Jockey Club hits wall over inquiry into Munce case
The Jockey Club's inquiry into circumstances behind Australian jockey Chris Munce's arrest and subsequent conviction in an ICAC operation last year may be conducted without the jailed rider present, or delayed until late 2008.
The inquiry, opened and then adjourned following Munce's arrest in July last year for taking more than HK$1 million in return for race tips, has taken a new turn with the jockey to be moved to a minimum security jail in Sydney to serve out his sentence.
Munce - will be the first prisoner to be transferred under an agreement between governments in Australia and Hong Kong - is expected to be moved during the coming weeks, accompanied to Sydney by two security guards paid for by his wife, Cathy.
The Australian government has concluded negotiations with New South Wales state authorities confirming that the transfer 'will happen shortly'.
Jockey Club officials, hamstrung in efforts to gain access to Munce for the stewards' inquiry, have stressed that continuing the hearing in absentia is not the favoured option but is technically possible.
'A hearing in absentia is usually undertaken when a person is able to attend an inquiry but chooses not to - that is not the case with Chris Munce,' said Jockey Club chief stipendiary steward Jamie Stier.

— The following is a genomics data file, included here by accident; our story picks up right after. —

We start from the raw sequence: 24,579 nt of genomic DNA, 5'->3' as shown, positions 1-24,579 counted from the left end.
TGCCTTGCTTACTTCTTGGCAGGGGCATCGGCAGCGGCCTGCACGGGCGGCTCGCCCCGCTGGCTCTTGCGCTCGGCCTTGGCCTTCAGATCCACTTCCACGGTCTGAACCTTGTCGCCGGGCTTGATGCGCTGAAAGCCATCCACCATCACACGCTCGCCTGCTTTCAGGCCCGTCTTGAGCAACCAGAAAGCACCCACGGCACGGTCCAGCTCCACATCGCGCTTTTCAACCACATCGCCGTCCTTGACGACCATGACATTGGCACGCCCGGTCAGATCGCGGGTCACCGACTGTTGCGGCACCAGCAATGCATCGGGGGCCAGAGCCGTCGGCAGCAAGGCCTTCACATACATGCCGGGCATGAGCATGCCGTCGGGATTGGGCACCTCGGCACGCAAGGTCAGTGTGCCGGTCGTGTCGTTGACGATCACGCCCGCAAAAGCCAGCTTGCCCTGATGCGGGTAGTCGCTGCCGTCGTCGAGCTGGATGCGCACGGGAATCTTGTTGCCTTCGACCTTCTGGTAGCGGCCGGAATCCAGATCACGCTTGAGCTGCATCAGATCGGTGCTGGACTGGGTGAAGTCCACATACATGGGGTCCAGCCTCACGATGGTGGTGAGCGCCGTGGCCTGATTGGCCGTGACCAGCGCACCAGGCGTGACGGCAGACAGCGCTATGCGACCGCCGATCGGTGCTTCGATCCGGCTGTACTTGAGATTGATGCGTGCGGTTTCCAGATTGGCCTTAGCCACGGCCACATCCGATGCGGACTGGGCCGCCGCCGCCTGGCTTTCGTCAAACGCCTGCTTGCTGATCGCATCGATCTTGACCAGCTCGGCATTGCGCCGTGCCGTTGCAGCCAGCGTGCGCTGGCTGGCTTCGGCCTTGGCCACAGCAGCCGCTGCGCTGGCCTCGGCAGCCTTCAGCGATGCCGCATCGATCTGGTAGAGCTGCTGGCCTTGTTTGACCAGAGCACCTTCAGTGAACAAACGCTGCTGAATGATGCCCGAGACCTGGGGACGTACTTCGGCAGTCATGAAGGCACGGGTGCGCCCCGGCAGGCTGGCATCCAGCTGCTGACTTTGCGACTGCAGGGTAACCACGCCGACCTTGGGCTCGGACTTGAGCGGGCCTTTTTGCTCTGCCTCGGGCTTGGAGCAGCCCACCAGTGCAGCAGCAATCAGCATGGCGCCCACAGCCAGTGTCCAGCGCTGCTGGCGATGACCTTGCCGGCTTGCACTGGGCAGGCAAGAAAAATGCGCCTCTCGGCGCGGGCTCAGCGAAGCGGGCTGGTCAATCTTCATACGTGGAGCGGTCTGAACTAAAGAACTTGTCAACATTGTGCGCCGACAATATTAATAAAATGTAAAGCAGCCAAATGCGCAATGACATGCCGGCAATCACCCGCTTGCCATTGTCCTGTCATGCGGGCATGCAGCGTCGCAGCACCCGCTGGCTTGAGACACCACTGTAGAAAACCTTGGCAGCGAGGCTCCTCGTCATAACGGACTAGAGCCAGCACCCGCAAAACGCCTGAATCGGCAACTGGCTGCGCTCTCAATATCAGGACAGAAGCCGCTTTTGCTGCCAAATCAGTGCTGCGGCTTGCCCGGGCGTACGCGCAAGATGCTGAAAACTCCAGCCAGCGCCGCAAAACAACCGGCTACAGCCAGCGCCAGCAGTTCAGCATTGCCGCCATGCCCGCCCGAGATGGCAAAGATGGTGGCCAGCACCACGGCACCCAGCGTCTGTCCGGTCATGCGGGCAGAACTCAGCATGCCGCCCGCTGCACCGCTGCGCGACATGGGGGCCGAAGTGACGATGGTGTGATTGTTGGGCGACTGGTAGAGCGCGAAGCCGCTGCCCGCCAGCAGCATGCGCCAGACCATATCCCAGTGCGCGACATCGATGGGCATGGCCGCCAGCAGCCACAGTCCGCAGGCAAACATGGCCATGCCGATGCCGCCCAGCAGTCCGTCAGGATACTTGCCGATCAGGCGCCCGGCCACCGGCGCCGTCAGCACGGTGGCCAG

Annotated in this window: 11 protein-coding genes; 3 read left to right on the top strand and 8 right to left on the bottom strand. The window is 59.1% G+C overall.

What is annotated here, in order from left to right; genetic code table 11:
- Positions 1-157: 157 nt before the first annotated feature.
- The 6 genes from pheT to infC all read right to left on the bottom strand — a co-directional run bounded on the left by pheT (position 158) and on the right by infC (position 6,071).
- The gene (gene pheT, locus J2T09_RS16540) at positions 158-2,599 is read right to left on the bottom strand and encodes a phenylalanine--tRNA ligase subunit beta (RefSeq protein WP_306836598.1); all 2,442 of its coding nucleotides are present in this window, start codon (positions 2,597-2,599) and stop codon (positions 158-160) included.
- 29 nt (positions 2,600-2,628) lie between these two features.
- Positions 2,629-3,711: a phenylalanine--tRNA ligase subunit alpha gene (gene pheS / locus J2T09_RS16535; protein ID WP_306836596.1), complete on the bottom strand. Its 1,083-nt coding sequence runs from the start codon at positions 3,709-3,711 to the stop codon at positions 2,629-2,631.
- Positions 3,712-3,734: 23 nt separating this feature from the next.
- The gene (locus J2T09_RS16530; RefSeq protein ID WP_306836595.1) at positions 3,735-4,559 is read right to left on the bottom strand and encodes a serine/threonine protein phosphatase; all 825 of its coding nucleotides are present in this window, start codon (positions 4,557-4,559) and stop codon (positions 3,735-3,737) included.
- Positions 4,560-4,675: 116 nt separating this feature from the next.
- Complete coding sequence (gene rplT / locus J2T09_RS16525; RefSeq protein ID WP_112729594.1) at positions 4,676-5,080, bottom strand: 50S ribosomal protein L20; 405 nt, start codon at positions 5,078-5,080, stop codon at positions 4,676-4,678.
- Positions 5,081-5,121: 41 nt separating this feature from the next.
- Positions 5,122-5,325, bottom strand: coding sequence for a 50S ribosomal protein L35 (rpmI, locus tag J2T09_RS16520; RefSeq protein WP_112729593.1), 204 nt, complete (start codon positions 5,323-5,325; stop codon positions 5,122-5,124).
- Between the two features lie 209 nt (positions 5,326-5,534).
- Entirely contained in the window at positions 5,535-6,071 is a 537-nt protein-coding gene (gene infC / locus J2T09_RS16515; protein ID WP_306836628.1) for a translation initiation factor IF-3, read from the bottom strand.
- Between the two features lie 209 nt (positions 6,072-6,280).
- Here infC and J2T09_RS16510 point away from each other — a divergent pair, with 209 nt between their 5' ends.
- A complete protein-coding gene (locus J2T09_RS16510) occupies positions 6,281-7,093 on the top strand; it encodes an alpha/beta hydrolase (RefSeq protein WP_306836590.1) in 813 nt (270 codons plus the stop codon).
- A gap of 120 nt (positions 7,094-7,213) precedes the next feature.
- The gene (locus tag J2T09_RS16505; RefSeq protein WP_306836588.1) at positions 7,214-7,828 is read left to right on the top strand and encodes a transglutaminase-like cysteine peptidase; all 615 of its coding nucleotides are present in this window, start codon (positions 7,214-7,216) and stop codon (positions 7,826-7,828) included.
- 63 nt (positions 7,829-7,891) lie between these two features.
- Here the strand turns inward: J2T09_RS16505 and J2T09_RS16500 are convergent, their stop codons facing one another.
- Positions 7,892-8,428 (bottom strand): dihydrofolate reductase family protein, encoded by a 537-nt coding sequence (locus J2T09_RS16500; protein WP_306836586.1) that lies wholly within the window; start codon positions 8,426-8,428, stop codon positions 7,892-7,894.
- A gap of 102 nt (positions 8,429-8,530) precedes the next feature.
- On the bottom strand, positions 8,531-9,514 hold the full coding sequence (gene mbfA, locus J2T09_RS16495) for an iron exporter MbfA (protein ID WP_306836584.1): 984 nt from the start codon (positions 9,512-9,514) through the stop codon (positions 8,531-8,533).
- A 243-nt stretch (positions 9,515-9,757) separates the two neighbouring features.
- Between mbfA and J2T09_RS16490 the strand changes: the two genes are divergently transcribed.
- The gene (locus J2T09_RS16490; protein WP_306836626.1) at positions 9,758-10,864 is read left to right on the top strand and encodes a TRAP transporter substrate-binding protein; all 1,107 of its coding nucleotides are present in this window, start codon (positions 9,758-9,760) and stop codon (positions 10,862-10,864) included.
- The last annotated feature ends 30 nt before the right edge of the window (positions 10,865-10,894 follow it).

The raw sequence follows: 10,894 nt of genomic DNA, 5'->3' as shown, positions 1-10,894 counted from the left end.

'Natural justice provides that he should have his chance to speak.'
Executive director of racing Bill Nader said the club had not been informed that Munce would be transferred.
'All we know is what has been in the press, but we would like to speak to him for the inquiry prior to his departure for Australia,' said Nader.
'We want to determine if any racing regulations have been breached and Jamie Stier is trying to facilitate access to Munce, but I don't know if things are going to happen as we would like. There is an issue of fairness involved, and we are trying our best to be fair to Chris Munce.'
Stier said it was not as simple as stewards visiting Munce in jail.
'It would be very difficult to conduct the hearing on a visitation basis, as other people would be required to give evidence and would have be there on that basis,' Stier explained. 'Ideally, we would have Chris Munce attend a hearing at Jockey Club premises and that obviously is a problem.
'If Munce is to be returned to Australia - and we have not been told that yet - our inquiry may have to wait until he is in a position to attend.'
With Munce unlikely to be eligible for parole until he has served two-thirds of his 30-month sentence, that would mean Stier's panel would not have access to the jockey until after November 1 next year.
Munce's solicitor, Mark Side, said he had no comment on matters related to the Jockey Club's inquiry and could not confirm or deny that Munce was due to be moved to Australia in the coming days.